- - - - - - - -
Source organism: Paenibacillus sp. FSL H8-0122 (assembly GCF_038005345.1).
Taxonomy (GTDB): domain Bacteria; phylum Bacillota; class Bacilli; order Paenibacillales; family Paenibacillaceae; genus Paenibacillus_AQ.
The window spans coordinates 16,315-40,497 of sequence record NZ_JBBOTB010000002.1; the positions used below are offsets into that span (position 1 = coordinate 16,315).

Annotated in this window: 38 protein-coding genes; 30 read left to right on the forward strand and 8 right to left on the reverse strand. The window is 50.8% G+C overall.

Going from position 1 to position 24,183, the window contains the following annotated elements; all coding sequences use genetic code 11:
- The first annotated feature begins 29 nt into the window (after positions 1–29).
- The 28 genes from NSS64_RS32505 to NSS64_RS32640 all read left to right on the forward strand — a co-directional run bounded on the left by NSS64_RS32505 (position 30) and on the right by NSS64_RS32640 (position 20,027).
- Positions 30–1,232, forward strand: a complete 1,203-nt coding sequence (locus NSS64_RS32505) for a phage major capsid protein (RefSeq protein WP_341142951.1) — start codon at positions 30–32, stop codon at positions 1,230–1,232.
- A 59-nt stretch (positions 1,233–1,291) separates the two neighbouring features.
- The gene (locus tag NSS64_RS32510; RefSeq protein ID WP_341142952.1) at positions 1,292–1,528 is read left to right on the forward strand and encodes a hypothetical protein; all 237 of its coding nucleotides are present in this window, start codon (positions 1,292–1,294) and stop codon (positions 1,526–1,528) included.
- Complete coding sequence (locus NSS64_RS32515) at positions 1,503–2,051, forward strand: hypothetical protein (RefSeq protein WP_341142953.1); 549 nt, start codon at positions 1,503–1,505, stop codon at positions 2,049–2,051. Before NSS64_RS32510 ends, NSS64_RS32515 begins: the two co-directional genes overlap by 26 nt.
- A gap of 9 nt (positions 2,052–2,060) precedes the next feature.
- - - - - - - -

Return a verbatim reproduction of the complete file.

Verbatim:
Source organism: Paenibacillus sp. FSL H8-0122 (assembly GCF_038005345.1).
Taxonomy (GTDB): domain Bacteria; phylum Bacillota; class Bacilli; order Paenibacillales; family Paenibacillaceae; genus Paenibacillus_AQ.
The window spans coordinates 16,315-40,497 of sequence record NZ_JBBOTB010000002.1; the positions used below are offsets into that span (position 1 = coordinate 16,315).

Annotated in this window: 38 protein-coding genes; 30 read left to right on the forward strand and 8 right to left on the reverse strand. The window is 50.8% G+C overall.

Going from position 1 to position 24,183, the window contains the following annotated elements; all coding sequences use genetic code 11:
- The first annotated feature begins 29 nt into the window (after positions 1–29).
- The 28 genes from NSS64_RS32505 to NSS64_RS32640 all read left to right on the forward strand — a co-directional run bounded on the left by NSS64_RS32505 (position 30) and on the right by NSS64_RS32640 (position 20,027).
- Positions 30–1,232, forward strand: a complete 1,203-nt coding sequence (locus NSS64_RS32505) for a phage major capsid protein (RefSeq protein WP_341142951.1) — start codon at positions 30–32, stop codon at positions 1,230–1,232.
- A 59-nt stretch (positions 1,233–1,291) separates the two neighbouring features.
- The gene (locus tag NSS64_RS32510; RefSeq protein ID WP_341142952.1) at positions 1,292–1,528 is read left to right on the forward strand and encodes a hypothetical protein; all 237 of its coding nucleotides are present in this window, start codon (positions 1,292–1,294) and stop codon (positions 1,526–1,528) included.
- Complete coding sequence (locus NSS64_RS32515) at positions 1,503–2,051, forward strand: hypothetical protein (RefSeq protein WP_341142953.1); 549 nt, start codon at positions 1,503–1,505, stop codon at positions 2,049–2,051. Before NSS64_RS32510 ends, NSS64_RS32515 begins: the two co-directional genes overlap by 26 nt.
- A gap of 9 nt (positions 2,052–2,060) precedes the next feature.